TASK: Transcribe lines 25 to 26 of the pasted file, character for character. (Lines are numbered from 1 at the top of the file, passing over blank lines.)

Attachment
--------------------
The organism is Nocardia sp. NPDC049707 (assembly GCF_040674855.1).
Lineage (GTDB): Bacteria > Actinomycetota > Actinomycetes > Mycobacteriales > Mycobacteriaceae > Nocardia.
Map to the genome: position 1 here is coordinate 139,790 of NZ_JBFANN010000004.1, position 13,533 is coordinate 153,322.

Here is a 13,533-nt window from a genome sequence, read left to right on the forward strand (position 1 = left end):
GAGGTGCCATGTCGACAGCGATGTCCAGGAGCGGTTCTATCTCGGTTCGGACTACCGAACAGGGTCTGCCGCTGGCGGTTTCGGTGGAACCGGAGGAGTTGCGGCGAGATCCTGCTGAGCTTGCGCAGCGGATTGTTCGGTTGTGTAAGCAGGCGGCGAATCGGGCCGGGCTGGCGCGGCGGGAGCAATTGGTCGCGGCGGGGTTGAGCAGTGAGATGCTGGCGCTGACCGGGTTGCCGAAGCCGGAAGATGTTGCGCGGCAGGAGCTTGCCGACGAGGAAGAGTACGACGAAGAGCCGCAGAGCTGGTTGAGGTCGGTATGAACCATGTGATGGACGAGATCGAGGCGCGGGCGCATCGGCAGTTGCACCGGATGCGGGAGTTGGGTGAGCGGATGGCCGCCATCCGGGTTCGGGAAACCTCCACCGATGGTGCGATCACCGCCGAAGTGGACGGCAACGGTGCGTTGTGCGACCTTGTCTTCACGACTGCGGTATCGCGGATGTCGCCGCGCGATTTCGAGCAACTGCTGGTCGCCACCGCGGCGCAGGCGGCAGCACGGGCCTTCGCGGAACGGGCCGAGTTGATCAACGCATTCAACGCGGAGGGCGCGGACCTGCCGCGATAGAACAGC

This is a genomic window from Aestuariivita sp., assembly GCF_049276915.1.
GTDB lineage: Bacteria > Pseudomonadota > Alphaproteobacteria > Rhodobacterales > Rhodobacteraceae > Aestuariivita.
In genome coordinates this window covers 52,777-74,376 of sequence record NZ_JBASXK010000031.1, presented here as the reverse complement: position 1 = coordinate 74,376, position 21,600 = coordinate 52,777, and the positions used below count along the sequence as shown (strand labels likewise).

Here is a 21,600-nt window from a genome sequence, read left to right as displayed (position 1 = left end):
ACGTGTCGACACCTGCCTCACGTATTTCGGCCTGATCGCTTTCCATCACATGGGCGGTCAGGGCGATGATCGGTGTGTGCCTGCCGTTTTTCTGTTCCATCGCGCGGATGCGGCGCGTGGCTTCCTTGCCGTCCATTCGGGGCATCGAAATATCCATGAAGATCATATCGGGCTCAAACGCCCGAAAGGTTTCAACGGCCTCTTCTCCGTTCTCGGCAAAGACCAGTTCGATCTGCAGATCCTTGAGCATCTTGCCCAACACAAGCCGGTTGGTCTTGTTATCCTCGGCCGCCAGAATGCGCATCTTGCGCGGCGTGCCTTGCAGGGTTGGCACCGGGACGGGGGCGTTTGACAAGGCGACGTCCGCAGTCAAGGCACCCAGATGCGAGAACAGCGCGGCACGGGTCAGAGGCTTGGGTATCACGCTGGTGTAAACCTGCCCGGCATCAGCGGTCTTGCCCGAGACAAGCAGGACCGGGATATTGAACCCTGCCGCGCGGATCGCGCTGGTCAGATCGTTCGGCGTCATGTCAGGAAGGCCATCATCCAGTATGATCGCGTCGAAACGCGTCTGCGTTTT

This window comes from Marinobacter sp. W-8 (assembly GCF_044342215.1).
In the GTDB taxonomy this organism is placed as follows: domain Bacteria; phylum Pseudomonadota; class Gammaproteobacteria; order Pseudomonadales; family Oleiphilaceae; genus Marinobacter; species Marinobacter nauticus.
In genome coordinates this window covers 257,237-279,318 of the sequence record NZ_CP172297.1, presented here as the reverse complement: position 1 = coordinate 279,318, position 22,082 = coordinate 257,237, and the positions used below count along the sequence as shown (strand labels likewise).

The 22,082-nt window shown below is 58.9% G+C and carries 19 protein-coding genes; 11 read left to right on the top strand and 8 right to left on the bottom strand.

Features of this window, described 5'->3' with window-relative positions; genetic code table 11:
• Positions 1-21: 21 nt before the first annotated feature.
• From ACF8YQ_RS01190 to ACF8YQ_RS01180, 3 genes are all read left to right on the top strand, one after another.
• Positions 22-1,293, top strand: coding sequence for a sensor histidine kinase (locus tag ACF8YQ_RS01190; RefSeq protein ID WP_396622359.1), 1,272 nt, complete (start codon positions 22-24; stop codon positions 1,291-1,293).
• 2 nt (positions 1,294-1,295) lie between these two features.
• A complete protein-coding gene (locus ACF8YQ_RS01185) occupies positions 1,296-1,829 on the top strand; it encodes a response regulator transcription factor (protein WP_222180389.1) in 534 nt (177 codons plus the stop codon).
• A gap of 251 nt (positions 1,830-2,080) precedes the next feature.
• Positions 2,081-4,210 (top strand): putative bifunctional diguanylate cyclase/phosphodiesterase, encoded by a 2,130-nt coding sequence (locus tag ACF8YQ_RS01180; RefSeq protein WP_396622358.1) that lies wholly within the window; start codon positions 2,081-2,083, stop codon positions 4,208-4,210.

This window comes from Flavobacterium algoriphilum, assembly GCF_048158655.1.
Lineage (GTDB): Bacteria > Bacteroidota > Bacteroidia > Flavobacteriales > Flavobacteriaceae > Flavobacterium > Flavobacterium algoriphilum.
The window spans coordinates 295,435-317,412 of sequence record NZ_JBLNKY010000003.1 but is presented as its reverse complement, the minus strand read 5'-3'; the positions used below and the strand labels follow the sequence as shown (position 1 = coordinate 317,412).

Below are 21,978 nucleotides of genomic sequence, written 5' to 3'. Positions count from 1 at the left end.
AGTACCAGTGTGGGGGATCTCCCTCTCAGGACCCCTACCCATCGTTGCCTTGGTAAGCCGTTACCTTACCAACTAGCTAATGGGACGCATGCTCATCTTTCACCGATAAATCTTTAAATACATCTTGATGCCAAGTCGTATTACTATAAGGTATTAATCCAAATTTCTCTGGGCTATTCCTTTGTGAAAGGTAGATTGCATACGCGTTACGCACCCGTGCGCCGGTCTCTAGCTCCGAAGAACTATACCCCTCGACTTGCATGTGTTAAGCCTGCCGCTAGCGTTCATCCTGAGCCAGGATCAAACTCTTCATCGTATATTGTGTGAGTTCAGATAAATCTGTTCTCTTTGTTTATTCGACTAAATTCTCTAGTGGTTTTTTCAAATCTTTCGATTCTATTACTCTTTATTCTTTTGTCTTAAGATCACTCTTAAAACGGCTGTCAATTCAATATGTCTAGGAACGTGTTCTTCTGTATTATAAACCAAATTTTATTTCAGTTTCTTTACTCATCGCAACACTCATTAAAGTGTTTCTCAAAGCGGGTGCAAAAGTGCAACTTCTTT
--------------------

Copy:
The window spans coordinates 295,435-317,412 of sequence record NZ_JBLNKY010000003.1 but is presented as its reverse complement, the minus strand read 5'-3'; the positions used below and the strand labels follow the sequence as shown (position 1 = coordinate 317,412).

Below are 21,978 nucleotides of genomic sequence, written 5' to 3'. Positions count from 1 at the left end.